I don't consider it luck of the draw at all. When I'm doing the meat buying, I can tell if a steak is good or not at a glance - it's not like gristle is hidden, it's glaringly there in almost every case. So the kitchen knew they were sending it out.

                        In short, I will definitely make it known when my server checks on the table. Gristle ticks me off.

                      2. I rarely order a steak because I am so picky. I prefer it to have gristle,as well as the steak itself be medium, rare. To me the gristle is the best part.

                        12 Replies
                        1. re: blacvulture

                          I can honestly say I have never heard anyone say that before. Sure, a nice fatty piece of beef can be an indulgent treat, but "the gristle is the best"? Really? I mean, do you just chew it and spit it out? swallow mostly unchewed sinew?

                          1. re: MGZ

                            Saying the gristle is the best part of a steak is comparable to saying the shell is the best part of the lobster or the pit is the best part of the avocado.

                            1. re: MGZ

                              I believe blacvulture may be referring to tendon when saying that "gristle is the best part".

                              I know when I make Chinese beef noodle soup, I look for a cut of beef (usu. beef shank) that has a good amount of tendon (collagen) so that after hours of cooking it'll break down and create that nice creamy mouthfeel.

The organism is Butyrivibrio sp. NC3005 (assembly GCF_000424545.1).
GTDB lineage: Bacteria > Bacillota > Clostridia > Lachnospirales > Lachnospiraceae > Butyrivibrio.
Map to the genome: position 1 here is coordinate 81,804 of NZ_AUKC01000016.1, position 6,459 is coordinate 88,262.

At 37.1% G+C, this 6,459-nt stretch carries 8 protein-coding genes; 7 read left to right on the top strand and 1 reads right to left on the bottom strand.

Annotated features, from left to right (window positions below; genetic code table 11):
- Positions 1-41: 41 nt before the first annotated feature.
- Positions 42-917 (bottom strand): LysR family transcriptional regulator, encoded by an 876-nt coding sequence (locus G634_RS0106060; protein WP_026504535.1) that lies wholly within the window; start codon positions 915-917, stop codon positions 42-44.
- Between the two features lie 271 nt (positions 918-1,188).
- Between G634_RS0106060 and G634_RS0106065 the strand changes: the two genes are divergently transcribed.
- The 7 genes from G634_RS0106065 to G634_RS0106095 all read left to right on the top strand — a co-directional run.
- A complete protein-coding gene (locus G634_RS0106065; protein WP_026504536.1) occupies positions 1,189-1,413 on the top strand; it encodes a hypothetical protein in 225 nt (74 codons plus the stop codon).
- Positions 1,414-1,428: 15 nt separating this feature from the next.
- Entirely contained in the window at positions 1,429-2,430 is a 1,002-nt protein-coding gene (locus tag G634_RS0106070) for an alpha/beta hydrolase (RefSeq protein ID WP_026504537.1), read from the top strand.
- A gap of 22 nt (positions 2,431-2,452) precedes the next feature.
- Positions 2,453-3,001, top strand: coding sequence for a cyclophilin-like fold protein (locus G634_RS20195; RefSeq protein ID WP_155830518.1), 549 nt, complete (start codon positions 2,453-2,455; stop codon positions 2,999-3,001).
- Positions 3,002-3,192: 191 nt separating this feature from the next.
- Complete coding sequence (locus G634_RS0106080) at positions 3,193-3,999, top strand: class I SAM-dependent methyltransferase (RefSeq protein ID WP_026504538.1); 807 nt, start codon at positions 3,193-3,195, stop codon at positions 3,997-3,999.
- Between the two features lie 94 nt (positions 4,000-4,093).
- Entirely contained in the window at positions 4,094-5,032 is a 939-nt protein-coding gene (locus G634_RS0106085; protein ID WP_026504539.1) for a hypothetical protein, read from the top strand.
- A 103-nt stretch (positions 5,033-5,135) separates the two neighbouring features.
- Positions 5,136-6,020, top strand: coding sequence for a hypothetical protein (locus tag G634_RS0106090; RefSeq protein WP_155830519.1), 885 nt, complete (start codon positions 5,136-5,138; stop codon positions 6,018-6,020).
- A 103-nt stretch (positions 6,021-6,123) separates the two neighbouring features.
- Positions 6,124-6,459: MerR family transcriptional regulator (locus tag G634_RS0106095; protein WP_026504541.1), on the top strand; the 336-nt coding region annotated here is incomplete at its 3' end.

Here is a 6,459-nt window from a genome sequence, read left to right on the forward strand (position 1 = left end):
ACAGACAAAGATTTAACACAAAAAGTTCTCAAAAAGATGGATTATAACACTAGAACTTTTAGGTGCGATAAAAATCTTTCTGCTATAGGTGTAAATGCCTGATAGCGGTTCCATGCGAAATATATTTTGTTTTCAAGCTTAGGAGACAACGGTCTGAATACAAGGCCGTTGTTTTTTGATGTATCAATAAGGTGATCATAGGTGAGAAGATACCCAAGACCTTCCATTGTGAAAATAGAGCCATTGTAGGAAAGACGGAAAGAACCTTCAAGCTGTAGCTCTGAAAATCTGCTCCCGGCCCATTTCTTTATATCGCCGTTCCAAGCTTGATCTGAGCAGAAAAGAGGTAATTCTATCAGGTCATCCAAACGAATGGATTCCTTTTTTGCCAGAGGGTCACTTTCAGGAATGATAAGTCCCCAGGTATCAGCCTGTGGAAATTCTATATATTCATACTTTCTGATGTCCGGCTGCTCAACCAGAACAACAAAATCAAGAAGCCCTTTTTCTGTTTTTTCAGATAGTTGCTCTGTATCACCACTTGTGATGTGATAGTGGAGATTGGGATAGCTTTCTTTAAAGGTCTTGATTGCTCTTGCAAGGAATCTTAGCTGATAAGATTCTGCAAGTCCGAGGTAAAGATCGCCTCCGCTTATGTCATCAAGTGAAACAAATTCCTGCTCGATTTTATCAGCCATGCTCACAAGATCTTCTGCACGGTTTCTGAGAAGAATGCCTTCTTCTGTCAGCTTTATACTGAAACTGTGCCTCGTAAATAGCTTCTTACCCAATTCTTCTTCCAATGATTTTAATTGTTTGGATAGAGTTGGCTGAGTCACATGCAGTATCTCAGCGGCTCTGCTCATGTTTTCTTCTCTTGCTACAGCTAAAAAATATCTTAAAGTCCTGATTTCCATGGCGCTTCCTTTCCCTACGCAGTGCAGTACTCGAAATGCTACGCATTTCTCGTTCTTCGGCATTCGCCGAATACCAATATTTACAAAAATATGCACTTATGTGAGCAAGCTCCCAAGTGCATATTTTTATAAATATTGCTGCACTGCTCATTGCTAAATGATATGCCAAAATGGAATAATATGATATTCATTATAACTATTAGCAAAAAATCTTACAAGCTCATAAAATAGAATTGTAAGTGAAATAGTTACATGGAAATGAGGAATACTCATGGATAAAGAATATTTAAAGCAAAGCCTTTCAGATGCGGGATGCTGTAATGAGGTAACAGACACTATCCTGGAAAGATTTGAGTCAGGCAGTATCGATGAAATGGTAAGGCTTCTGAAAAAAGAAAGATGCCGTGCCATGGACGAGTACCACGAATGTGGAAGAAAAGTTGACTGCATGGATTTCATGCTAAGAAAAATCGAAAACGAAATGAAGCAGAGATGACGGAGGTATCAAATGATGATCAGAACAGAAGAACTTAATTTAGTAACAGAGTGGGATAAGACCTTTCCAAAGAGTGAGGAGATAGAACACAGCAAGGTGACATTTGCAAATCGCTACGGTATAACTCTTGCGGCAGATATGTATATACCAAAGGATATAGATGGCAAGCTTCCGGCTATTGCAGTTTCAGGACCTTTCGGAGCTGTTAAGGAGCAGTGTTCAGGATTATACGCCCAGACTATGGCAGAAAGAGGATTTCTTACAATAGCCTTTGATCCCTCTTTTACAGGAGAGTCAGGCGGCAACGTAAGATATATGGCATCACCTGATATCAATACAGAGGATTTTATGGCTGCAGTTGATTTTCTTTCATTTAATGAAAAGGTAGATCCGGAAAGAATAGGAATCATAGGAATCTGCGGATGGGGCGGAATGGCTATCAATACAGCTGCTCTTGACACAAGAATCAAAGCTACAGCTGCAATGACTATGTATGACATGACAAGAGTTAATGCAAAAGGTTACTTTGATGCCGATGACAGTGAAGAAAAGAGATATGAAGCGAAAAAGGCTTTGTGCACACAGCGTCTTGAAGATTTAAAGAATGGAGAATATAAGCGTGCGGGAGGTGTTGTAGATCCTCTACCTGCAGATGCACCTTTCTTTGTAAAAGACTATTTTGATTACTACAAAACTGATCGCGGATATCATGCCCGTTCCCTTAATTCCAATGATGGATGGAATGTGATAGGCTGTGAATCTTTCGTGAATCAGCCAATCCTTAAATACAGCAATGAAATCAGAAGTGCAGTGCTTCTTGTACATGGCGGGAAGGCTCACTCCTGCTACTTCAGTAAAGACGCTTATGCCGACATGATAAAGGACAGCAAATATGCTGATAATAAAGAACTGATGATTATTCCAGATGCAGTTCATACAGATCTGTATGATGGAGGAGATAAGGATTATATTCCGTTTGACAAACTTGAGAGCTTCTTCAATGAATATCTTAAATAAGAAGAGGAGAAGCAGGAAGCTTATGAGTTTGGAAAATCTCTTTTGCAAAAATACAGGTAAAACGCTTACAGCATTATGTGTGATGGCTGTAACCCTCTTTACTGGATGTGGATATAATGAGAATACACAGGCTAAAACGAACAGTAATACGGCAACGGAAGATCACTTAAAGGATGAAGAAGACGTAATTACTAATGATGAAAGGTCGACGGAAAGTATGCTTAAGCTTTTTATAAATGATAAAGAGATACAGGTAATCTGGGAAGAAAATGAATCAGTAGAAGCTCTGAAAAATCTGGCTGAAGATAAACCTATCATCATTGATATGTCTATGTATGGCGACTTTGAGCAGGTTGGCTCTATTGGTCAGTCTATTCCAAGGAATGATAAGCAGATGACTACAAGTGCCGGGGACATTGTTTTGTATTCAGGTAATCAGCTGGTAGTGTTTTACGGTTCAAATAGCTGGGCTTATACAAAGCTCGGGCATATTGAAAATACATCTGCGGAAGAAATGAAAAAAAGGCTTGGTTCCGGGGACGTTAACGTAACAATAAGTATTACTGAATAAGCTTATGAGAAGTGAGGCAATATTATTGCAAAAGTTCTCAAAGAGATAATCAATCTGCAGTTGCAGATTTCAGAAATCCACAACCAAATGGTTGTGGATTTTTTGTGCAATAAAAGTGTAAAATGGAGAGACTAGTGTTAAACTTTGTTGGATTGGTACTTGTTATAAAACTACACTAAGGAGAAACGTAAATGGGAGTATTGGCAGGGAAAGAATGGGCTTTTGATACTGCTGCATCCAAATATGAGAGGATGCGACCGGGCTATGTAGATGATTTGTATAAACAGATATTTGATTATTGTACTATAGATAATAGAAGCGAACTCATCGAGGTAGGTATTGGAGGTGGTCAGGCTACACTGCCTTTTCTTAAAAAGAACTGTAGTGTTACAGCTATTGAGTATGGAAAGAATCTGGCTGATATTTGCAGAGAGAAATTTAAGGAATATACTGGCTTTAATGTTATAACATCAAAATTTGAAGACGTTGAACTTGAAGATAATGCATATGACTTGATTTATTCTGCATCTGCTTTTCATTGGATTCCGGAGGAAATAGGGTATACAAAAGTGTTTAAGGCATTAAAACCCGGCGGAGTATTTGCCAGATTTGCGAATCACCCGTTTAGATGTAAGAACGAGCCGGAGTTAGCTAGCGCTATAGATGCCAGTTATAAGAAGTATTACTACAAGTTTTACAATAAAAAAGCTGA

1. re: ipsedixit

                                Jeez, Counselor, I'll give you credit for at least attempting a rational defense. . . . I have no problem accepting the notion that slowly cooked tendon (sinew), ligament, hell even skin, results in some tasty melted collagen, but, come on - "best part" of a steak??

                                  1. re: MGZ

                                    Hey, I'm just trying to play nice ...

                                  2. re: ipsedixit

                                    Tendons have much more elastin than collagen in them. Collagen turns delectable when provided with a long, hot, moist cooking, but elastin just turns into nasty, inedible strands akin to rubber. Tendons and silverskin should be removed before cooking.